From Nashville To L.A. – Lost Columbia Singles 1963-1969 (CD) by Patti Page

January 15, 2014

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Earlier this year Real Gone Music released The Complete Columbia Singles by Patti Page. It contained all the A and B sides of her single releases for the label. While most of her well-known hits were recorded for the Mercury label, there was a lot of good music issued during her seven years with Columbia.

While assembling that album, a number of previously unreleased tracks were discovered. Those 24 tracks have been released as From Nashville To L.A. – Lost Columbia Masters 1963-1969. The end product is a somewhat disjointed album as the tracks were recorded over a number of years and for different albums. On the other hand, the songs are finished tracks and should please any fan of Page.

The music moves in a number of directions. She gives a simple rendition of the Eddy Arnold hit “I Really Don’t Want To Know.” “Raining In My Heart” was written by Felice and Boudleaux Bryant and originally recorded by Buddy Holly & The Crickets. She slows the tempo a bit and moves the song in a light pop direction. I remember Herb Alpert’s version of the Bacharach/David tune “To Wait For Love” and Page’s is much better as she gives a pitch perfect vocal performance.

Her 1966 sessions for the album America’s Favorite Hymns, provide four tracks. “Just As I Am,” “Jesus Loves Me,” “I’ll Live Up There,” and “In The Sweet Bye and Bye” represent a side of Page that is rarely explored.

The album is a treasure trove for her fan base. Dinah Washington had an R&B hit with “Teach Me Tonight” but Page’s version moves it back to its pop roots. She swings with the Ray Charles classic  ”Hallelujah I Love You So.” Add in her Spanish language releases of “Hush Hush Sweet Charlotte” and “Scarlet Ribbons (For Her Hair)” and you have an album of note.

The best way to describe From Nashville To L.A. – Lost Columbia Masters 1963-1969 is interesting as it helps to fill in her legacy. It may not be cohesive but there are a number of excellent stand-alone tracks. It forms a nice introduction to an often neglected period of her career.

 


Christmas With Patti Page (CD) by Patti Page

December 30, 2013

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The year was 1955; Ike was President, The Dodgers finally beat the Yankees in the World Series, and Patti Page was the most popular singer in the United States. Late in the year she released one of the better selling Christmas albums of the decade. Christmas With Patti Page has now been re-released with bonus tracks by Real Gone Music.

Patti Page charted 110 singles on the Billboard Magazine Pop Charts and sold well over 100 million records during her career. She first charted in 1948 and had her last hit in 1980. She continued to perform and record well into the 2000’s and passed away January 1, 2013, at the age of 85.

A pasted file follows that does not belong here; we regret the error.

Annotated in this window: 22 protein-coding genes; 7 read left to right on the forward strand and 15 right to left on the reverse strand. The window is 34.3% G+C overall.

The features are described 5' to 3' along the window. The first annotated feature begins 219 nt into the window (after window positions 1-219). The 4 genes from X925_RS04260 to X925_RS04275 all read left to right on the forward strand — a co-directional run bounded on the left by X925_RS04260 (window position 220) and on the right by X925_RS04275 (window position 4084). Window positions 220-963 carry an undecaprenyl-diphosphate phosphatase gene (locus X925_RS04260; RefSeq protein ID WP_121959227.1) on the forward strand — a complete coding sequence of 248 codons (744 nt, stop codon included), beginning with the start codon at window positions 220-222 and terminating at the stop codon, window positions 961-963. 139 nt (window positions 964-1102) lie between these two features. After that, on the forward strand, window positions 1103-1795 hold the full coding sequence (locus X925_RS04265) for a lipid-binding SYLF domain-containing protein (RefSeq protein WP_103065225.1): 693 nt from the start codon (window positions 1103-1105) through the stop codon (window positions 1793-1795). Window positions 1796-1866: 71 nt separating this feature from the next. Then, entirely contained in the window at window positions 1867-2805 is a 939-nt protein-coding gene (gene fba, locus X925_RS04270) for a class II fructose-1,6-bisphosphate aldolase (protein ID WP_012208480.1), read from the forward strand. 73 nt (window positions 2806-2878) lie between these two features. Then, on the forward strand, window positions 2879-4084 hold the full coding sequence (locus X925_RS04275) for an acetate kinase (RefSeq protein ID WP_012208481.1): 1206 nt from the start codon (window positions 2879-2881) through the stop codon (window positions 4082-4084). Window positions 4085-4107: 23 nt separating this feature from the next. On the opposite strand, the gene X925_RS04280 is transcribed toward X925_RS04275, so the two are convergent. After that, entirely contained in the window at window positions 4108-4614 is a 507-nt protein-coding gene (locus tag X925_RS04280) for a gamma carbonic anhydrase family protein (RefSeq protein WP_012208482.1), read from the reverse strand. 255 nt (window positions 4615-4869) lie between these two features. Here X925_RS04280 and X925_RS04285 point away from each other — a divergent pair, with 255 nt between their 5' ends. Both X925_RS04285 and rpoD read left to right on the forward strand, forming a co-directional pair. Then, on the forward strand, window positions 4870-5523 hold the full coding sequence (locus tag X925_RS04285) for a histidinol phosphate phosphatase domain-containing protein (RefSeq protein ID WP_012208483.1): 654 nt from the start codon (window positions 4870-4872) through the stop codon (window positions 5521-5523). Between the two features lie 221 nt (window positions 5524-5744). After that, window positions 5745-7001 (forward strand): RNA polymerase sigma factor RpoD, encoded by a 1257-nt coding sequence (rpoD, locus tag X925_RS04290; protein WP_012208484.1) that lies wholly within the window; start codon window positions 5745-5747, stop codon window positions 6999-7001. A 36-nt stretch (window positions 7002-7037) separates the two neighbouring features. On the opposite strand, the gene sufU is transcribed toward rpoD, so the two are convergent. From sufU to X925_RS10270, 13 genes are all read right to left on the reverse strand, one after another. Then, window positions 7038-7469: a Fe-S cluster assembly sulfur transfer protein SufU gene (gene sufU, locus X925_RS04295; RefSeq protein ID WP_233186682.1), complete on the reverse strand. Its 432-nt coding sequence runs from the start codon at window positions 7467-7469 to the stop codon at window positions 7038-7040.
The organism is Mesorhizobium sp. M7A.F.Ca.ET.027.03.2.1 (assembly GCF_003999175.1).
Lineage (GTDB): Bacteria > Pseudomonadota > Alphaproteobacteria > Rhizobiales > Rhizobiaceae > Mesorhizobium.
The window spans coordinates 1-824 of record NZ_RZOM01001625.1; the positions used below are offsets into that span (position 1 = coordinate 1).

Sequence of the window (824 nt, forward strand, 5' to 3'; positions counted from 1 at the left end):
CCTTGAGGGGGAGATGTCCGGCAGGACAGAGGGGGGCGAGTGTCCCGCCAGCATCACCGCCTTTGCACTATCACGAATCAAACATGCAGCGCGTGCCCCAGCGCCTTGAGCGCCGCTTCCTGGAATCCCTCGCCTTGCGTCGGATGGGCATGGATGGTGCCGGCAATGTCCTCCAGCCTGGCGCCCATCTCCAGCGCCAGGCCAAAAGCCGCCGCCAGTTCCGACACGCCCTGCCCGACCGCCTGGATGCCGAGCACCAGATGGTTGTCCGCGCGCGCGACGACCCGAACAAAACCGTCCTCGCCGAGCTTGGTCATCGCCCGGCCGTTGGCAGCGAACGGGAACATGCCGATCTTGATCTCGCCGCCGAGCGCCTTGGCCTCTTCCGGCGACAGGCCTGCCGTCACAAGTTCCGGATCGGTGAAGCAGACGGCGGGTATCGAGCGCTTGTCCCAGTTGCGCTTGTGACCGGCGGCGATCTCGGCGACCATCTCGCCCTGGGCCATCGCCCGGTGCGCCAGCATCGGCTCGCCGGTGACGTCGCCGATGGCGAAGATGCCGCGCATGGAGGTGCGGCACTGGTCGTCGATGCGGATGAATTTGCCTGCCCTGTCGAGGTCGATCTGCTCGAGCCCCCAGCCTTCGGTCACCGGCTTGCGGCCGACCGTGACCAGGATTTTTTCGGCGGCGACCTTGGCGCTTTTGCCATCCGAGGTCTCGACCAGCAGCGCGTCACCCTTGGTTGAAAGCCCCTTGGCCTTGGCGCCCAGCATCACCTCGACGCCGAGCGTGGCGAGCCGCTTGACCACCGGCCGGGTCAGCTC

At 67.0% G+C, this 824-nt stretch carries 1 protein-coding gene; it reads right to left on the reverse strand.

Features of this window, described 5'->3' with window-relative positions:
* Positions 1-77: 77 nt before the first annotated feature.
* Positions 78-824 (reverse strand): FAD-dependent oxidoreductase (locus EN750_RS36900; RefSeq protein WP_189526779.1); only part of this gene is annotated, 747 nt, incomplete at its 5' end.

Her Christmas album was recorded at the height of her career. It is a traditional release that remains rooted in the 1950s. Many of the she songs that comprise the album have since been recorded hundreds of times. On the very positive side, Page has a wonderful voice and her interpretations of light popish Christmas songs such as “Jingle Bells,” “Where Did My Snowman Go,” “The Mama Doll Sound,” and “I Wanna Go Skating With Willie,” find her at her best.

“Silent Night,” “The First Noel,” “White Christmas,” and “The Christmas Song” travel in a different direction as she employed a mixed choral ensemble to back her lead vocals. I prefer her simpler approach with the focus squarely on her voice without a lot of instrumentation.

The bonus tracks complete her Christmas recordings for the Mercury label. “Boogie Woogie Santa Claus” is a swingin’ song and was recorded in 1950. It was released as a single and quickly disappeared as its B side, “Tennessee Waltz,” went on to become Page’s signature song, topping the Pop Chart for nine weeks. “Little Donkey” was recorded in 1959 and its simple message and passion make it the best track on the album.  Three Christmas performances from The Patti Page Show and the Christmas Greetings From Patti radio spot complete the album.

As with all the Real Gone releases the sound is as clean as the original tapes will allow. The accompanying booklet presents a nice biography of her life and of her Christmas recording sessions.

Christmas With Patti Page is a trip back in time to when she was the queen of American music. It may not be a modern Christmas album but it is music worth visiting.


The Complete Columbia Singles 1962-1970 by Patti Page

November 9, 2013

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Patti Page, 1927-2013, sold more records during the 1950’s than any other female artist. During her time with the Mercury label, 1947-1962, she placed close to 75 titles on the national charts. Her version of “Tennessee Waltz” was one of the signature songs of the pre-rock and roll era. She was a traditional pop singer who branched out into country and jazz.